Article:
University of Massachusetts, Department of Plant Pathology, Amherst 01103
USDA-ARS, Lane, OK 74555
Department of Entomology and Plant Pathology, U. Melcher, Department of Biochemistry and Molecular Biology, Oklahoma State University, Stillwater 74078
Texas Agricultural Experiment Station, Stephenville 76401
USDA-ARS, Lane, OK 74555
Commercial plantings of summer squash in Charlemont, Franklin County, MA, were decimated in 1999 by 100% incidence of a yellowing disease resembling cucurbit yellow vine disease (CYVD) (1). Both plantings were established in the same field during the third week of May, one with transplants and the second by direct-seeding. Each planting consisted of four 30-m rows each of yellow zucchini (Cucurbita pepo cv. Gold Rush), summer squash (C. pepo cv. Seneca Prolific), and zucchini (C. pepo cv. Condor). Crops were produced organically and pyrethrum was used to control a high infestation of squash bugs, Anasa tristis (De Geer) (Heteroptera:Coreidae), a putative vector of CYVD (3). Just prior to fruit set, during the first two weeks of June, plants began showing symptoms of foliar chlorosis, plant stunting, or both. All of the plants in the field eventually wilted and collapsed. Cross-sections of the below-ground stem and primary root revealed a honey-brown phloem discoloration and healthy appearing xylem, symptoms characteristic of CYVD. Plants yielded marketable fruit for only about 1 week. When plant samples were tested by polymerase chain reaction (PCR) with CYVD bacterium specific primers (2), a band of the expected size for the CYVD bacterium, identified as Serratia marcescens based on 16s rDNA and groE sequence analyses (4), was amplified in every case. Since all plant samples collected were symptomatic and PCR positive for S. marcescens, asymptomatic greenhouse plants were run simultaneously as a control. All control plants tested negative. A third planting, similar to the two disease-affected plantings and containing the same three squash cultivars from the same seed lot, was established at about the same time approximately 3 km away. No symptoms of CYVD occurred at this site, further evidence that the pathogen is not seed-borne (1). Furthermore, squash bugs were not observed in this field. In 2000, the disease was observed in a planting of ‘Atlantic Giant’ pumpkin in Erving, Franklin County, MA, and confirmed by PCR. Until now, CYVD has been reported only in the states of Oklahoma, Texas, and Tennessee. Confirmation of the disease in Massachusetts significantly increases the known geographical range of CYVD to include the New England area.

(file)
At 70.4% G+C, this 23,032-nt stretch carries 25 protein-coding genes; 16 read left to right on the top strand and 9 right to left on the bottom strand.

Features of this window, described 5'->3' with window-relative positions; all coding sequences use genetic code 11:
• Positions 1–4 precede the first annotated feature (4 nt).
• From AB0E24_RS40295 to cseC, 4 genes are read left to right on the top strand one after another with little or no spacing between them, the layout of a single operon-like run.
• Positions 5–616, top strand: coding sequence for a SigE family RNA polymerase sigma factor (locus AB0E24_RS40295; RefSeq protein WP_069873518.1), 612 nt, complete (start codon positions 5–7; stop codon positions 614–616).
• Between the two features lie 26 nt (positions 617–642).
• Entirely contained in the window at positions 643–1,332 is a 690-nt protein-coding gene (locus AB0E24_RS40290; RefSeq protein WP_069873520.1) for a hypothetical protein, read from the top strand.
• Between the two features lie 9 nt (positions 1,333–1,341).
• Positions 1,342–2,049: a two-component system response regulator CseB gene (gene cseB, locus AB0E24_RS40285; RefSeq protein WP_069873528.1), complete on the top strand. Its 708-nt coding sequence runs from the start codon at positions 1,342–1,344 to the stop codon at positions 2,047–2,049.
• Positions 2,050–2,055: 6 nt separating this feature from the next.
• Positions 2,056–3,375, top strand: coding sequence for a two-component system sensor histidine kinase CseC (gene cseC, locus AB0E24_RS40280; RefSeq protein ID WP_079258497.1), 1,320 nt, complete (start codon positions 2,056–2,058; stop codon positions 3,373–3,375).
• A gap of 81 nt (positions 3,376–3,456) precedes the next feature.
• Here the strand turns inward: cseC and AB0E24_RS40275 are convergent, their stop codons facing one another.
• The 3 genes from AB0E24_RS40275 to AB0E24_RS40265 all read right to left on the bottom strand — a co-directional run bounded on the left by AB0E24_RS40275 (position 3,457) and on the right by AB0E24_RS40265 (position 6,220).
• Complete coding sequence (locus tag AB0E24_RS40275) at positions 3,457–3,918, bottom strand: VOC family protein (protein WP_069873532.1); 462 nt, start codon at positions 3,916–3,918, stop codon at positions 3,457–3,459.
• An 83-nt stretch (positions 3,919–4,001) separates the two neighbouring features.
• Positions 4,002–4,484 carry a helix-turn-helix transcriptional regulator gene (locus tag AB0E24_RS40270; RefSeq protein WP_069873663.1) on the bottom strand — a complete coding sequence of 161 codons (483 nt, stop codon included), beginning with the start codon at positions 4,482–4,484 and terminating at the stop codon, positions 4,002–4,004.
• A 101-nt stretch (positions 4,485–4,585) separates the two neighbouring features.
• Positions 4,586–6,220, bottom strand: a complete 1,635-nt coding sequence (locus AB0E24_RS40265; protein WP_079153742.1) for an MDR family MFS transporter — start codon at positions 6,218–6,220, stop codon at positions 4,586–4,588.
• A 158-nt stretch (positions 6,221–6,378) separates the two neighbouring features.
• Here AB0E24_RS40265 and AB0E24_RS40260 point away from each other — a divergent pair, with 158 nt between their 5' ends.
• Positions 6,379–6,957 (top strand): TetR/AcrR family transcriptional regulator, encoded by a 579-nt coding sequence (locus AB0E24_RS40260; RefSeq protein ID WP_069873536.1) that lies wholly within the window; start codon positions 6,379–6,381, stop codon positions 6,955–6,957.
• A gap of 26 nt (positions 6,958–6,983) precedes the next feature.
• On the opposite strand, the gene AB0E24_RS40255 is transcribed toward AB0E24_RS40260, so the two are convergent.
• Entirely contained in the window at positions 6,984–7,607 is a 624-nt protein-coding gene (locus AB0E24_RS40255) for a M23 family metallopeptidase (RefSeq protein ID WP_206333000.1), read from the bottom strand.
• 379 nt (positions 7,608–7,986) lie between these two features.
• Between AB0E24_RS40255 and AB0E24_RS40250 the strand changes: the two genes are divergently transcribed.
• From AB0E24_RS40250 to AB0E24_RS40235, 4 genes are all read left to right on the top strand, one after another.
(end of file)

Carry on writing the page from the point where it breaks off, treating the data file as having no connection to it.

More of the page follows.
References: (1) B. D. Bruton et al. Plant Dis. 82:512--520, 1998. (2) U. Melcher et al. Phytopathology 89:S95, 1999. (3) S. D. Pair et al. Pages 145--148 in: Proc. 19th Ann. Hort. Conf., Okla. State Univ. (4) J. Rascoe et al. Phytopathology 90:S63, 2000.